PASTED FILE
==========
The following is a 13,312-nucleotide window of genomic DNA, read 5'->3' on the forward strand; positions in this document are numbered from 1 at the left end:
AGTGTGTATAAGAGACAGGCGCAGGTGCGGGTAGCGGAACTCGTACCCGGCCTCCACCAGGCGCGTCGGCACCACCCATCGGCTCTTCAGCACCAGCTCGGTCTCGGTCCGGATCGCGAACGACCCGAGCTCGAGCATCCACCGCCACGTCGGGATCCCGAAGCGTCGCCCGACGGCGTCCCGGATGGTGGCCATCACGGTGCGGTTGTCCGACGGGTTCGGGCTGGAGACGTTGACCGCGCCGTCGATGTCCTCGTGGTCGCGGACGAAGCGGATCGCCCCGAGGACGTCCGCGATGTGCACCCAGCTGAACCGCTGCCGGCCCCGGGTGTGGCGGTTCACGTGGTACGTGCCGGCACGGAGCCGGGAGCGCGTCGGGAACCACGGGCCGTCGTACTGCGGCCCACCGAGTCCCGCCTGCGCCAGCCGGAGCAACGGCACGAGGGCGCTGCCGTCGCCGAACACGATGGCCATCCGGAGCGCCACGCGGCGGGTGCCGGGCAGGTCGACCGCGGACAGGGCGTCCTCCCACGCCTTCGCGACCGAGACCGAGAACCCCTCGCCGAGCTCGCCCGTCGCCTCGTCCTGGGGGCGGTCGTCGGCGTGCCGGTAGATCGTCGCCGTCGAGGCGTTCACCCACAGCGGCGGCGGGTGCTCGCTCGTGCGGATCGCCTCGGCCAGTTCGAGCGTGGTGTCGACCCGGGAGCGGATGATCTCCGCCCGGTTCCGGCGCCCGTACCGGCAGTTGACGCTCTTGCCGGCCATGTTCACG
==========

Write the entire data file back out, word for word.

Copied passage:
The following is a 13,312-nucleotide window of genomic DNA, read 5'->3' on the forward strand; positions in this document are numbered from 1 at the left end:
AGTGTGTATAAGAGACAGGCGCAGGTGCGGGTAGCGGAACTCGTACCCGGCCTCCACCAGGCGCGTCGGCACCACCCATCGGCTCTTCAGCACCAGCTCGGTCTCGGTCCGGATCGCGAACGACCCGAGCTCGAGCATCCACCGCCACGTCGGGATCCCGAAGCGTCGCCCGACGGCGTCCCGGATGGTGGCCATCACGGTGCGGTTGTCCGACGGGTTCGGGCTGGAGACGTTGACCGCGCCGTCGATGTCCTCGTGGTCGCGGACGAAGCGGATCGCCCCGAGGACGTCCGCGATGTGCACCCAGCTGAACCGCTGCCGGCCCCGGGTGTGGCGGTTCACGTGGTACGTGCCGGCACGGAGCCGGGAGCGCGTCGGGAACCACGGGCCGTCGTACTGCGGCCCACCGAGTCCCGCCTGCGCCAGCCGGAGCAACGGCACGAGGGCGCTGCCGTCGCCGAACACGATGGCCATCCGGAGCGCCACGCGGCGGGTGCCGGGCAGGTCGACCGCGGACAGGGCGTCCTCCCACGCCTTCGCGACCGAGACCGAGAACCCCTCGCCGAGCTCGCCCGTCGCCTCGTCCTGGGGGCGGTCGTCGGCGTGCCGGTAGATCGTCGCCGTCGAGGCGTTCACCCACAGCGGCGGCGGGTGCTCGCTCGTGCGGATCGCCTCGGCCAGTTCGAGCGTGGTGTCGACCCGGGAGCGGATGATCTCCGCCCGGTTCCGGCGCCCGTACCGGCAGTTGACGCTCTTGCCGGCCATGTTCACG